Epilepsy Talk

Lefties Unite! | June 13, 2011

So you have epilepsy.  And you’re left-handed.  Is it a curse…a blessing…or a challenge?

Well, you’re not exactly alone.  Between six and sixteen percent of people today are left-handed. And guess what?  Left-handedness is also associated with a higher incidence of epilepsy.  Gee, what a surprise!

But, here’s the good news…

There have been lots of famous left-handed people. And the associated right brain hemisphere that is said to be more active in left-handed people has been found to often be associated with genius, artistic and visual skill.

Here are just a few inspiring examples of lefties: Kermit the Frog… Bart Simpson…Jerry Seinfeld…Charlie Chaplin…Greta Garbo (my personal favorite)…Cary Grant…Angelina Jolie…Tom Cruise…Marilyn Monroe…Joan of Arc… Helen Keller…Alexander the Great…Napoléon Bonaparte…The Boston Strangler…Lewis Carroll…Michelangelo…Paul McCartney, Ringo Starr, (“We love you, yeah, yeah, yeah”)…and US President Barack Obama.  Quite an illustrious group!

Left-Handed Myths: left-handed people have a shorter lifespan because of mental confusion that leads to accidents and injuries (???)…we have demonic traits…we’re immoral and unholy…we’re clumsy (Well you don’t have to be a lefty to be clumsy!)…and we have less of a chance of surviving hand-to-hand combat!

Left-Handed Facts: left-handed people are high achievers…plus lefties are good at problem solving and multitasking, because we’re good at breaking down information and finding solutions.

Unfriendly Tools for Lefties: it’s a right-handed world and many tools are designed without lefties in mind…(We’ve already have had plenty of experience with these!) For example: potato peelers, corkscrews, rulers, scissors, number keys on keyboards, cameras, guitars, the computer mouse, watches, checkbooks, measuring cups and pencil sharpeners.

Lefty-Friendly Devices: Left-handed golf clubs.  So, if you play golf, you’ve got it made in the shade!  Just look at the famous left-handed-playing golfer, Phil Mickelson!

But just like having epilepsy, we adapt.  And society is coming around to seeing things our way. The increasing number of lefties springing up in the 21st century has society believing that we could increase intellectual advance and create a leap in the number of mathematical, sporting, or artistic geniuses.

Lefties Rule! Where would the world be without us?

Righties, you are free to defend yourself…

Resources:

http://www.indiana.edu/~primate/left.html

http://www.childrenshospital.org/dream/dream_fall07/misconceptions_about_epilepsy.html

http://www.disabled-world.com/artman/publish/epilepsy-famous.shtml

http://en.wikipedia.org/wiki/Left-handed

http://www.sciencedaily.com/articles/l/left-handed.htm

http://www.jrmooneyham.com/left.html

http://www.buzzle.com/articles/myths-and-facts-about-left-handed-people.html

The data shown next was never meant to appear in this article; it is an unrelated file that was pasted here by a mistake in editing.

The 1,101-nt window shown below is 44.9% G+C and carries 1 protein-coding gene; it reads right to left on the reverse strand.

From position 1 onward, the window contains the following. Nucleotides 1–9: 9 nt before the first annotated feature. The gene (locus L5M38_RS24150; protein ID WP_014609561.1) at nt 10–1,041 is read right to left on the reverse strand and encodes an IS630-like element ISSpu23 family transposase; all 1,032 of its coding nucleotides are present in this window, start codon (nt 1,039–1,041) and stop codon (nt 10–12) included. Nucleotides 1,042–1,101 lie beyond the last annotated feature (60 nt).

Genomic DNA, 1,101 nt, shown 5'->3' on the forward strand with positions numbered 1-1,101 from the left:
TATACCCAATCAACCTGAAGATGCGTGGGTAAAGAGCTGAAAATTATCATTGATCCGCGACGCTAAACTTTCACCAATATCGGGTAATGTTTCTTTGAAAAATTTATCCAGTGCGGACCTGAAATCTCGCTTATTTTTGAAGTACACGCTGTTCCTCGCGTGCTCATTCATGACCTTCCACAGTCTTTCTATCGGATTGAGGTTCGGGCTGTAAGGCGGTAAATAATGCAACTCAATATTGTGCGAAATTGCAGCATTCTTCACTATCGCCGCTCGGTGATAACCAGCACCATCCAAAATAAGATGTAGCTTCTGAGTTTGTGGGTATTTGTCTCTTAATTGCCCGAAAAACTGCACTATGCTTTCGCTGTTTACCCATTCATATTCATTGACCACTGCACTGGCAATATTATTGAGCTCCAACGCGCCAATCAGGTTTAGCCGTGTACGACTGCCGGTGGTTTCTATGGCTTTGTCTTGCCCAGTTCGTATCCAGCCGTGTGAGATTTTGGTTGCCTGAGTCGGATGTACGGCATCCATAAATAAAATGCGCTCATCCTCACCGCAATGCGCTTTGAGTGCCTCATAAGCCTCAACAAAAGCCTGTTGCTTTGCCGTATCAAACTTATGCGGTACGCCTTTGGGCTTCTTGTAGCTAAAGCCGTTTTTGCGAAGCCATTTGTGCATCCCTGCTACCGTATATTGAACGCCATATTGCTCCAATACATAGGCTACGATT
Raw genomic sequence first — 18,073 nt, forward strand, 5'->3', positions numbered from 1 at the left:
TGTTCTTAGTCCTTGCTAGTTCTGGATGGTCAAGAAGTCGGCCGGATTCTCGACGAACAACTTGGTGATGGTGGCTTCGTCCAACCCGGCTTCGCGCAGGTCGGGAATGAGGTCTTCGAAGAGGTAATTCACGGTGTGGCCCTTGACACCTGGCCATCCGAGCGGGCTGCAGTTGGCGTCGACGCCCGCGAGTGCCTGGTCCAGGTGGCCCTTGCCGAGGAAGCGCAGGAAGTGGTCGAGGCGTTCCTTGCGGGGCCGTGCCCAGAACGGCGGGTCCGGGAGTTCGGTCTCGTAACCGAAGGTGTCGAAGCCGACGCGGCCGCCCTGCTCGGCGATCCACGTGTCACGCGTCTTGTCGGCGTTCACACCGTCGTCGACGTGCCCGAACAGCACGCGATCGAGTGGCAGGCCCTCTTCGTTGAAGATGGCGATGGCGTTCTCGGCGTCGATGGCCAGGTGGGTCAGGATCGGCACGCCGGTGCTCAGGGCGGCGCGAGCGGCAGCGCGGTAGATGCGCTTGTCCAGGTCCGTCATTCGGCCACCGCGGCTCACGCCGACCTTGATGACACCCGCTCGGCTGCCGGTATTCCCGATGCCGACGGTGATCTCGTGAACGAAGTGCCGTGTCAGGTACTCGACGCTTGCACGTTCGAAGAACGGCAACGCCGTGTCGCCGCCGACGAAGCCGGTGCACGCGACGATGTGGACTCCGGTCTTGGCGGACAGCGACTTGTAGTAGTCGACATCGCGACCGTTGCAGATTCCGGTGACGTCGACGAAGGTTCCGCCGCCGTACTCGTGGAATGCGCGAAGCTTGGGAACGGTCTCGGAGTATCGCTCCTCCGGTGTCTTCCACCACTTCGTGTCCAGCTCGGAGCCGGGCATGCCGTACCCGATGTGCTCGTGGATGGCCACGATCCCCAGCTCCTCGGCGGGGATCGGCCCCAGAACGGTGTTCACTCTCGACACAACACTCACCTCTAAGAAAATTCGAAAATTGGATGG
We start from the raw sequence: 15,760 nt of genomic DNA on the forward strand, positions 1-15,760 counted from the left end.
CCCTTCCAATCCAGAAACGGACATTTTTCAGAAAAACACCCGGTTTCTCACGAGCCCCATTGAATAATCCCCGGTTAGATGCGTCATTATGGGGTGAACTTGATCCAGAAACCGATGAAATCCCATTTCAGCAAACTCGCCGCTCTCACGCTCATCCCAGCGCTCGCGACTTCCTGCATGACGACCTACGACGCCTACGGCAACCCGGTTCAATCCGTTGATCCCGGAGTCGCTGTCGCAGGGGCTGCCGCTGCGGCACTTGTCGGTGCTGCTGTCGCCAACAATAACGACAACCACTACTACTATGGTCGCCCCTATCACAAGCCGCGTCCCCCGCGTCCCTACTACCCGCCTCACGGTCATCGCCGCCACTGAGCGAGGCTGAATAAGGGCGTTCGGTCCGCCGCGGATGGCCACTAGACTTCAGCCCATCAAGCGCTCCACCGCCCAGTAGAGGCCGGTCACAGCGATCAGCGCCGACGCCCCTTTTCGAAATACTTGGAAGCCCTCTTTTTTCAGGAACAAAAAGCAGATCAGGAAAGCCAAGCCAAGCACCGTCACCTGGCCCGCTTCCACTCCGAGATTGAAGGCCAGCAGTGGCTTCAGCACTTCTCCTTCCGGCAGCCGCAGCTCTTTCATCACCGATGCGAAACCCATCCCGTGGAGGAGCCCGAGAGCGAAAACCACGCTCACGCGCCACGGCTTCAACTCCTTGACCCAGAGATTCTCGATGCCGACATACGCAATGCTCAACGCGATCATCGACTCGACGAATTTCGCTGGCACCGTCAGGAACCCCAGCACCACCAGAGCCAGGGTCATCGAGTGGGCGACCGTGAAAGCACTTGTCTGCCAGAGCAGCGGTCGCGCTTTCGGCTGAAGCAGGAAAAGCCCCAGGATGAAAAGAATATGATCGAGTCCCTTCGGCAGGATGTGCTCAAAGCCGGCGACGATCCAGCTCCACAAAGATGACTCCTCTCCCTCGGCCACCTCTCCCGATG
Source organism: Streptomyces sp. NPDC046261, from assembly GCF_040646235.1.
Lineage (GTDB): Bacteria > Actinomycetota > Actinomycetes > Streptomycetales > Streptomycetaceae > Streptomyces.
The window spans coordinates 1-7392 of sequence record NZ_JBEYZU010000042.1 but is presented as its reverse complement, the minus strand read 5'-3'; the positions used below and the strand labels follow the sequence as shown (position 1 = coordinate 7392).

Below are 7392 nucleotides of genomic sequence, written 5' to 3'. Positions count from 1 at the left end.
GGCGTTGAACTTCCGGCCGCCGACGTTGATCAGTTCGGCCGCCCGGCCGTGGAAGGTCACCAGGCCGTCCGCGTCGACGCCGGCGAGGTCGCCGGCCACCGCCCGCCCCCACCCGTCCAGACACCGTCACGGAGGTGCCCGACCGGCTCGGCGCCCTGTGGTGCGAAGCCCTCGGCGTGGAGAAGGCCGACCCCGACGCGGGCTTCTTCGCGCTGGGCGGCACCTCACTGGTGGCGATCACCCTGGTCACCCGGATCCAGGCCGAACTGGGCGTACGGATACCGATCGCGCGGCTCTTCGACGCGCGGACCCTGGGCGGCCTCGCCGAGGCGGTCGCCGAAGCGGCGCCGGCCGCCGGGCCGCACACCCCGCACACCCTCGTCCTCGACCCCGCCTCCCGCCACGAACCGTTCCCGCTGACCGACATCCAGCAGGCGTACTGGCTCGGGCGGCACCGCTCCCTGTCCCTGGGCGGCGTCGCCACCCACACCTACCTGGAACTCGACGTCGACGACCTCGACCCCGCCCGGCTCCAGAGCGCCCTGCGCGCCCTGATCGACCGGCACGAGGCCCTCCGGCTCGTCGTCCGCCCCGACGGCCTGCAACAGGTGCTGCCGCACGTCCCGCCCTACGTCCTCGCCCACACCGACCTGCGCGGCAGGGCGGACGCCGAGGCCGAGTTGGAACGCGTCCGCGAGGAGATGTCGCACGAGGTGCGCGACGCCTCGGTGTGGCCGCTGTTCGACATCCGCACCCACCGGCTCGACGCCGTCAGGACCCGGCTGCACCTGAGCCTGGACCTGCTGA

32 Comments »

  1. Phylis, this is a good topic. When I was going to school, I was left-handed. They tried to make me spell right-handed. Boy, is my handwriting lousy. It is getting better, though.

    I am not good at problem solving. I am a little creative, though. I love poetry.For the last 2 years, though, I have only came up with one poem. In 2009, I was writing all sorts of poems.

    Like

    Comment by ruth brown — June 13, 2011 @ 6:37 PM

  2. Hey, Ruth, another poet? I’d love to read some of your work if you’re willing to share. Before I selected poems for my book, I hadn’t written a thing in two years either. My father died two years ago June 2, and he had been a great source of inspiration and help to me. I refer to him as my writing mentor. He really taught me a lot, and I admire his writing. I recently said on my blog that I wouldn’t be posting every day anymore, as I wanted to work at getting back to writing poetry. And guess what? That was all I needed to start, a sort of permission to myself, if you will. Now it feels wonderful to be in the whoosh of words again.

    Like

    Comment by Maggie — June 13, 2011 @ 6:51 PM

  3. Why don’t you have a topic where everyone can write their poems.

    That would be good.

    Like

    Comment by ruth brown — June 13, 2011 @ 7:43 PM

    • Great idea! But here’s the hitch…it would have to be about epilepsy, like Maggie’s book.

      Have you read it?

      Like

      Comment by Phylis Feiner Johnson — June 13, 2011 @ 7:46 PM

  4. The question is Maggie, are you writing with your right or left hand and which hand do you use for the mouse?

    I’m totally messed up. I write with my left hand and “mouse” with my right. Go figure!

    And Ruth, no one tried to make me a rightie, but my handwriting is awful and I have NO excuse!

    Like

    Comment by Phylis Feiner Johnson — June 13, 2011 @ 7:44 PM

  5. I have not read Maggies book of poems. I have a couple of poems that are about epilepsy. I will share them. How about on, it’s your turn. I am feeling sleepy now and have to rest.

    Like

    Comment by ruth brown — June 13, 2011 @ 7:58 PM

    • Super idea Ruth, although I have no epilepsy poems in my arsenal…I’ll try to come up with something worthy of ya’ll. (Which are high standards to live up to.)

      “It’s Your Turn” has now been turned into poetry instead of bitching and moaning. Everyone ok with that or do you want me to start a separate thread?

      Like

      Comment by Phylis Feiner Johnson — June 13, 2011 @ 10:58 PM

      • I don’t know….where am I going to bitch at?

        Like

        Comment by Mike Farnam — June 14, 2011 @ 4:03 AM

  6. I’m up for the idea of sharing epilepsy poems. I have others that are not in my book. Anyone else want to come on board for this?

    And I’m right-handed, right-moused : ), and right-brained!

    Like

    Comment by Maggie — June 13, 2011 @ 9:14 PM

    • So rightie, who said YOU were welcome??? 😉

      Aw, we won’t hold it against you. We love you too much to “discriminate!”

      Like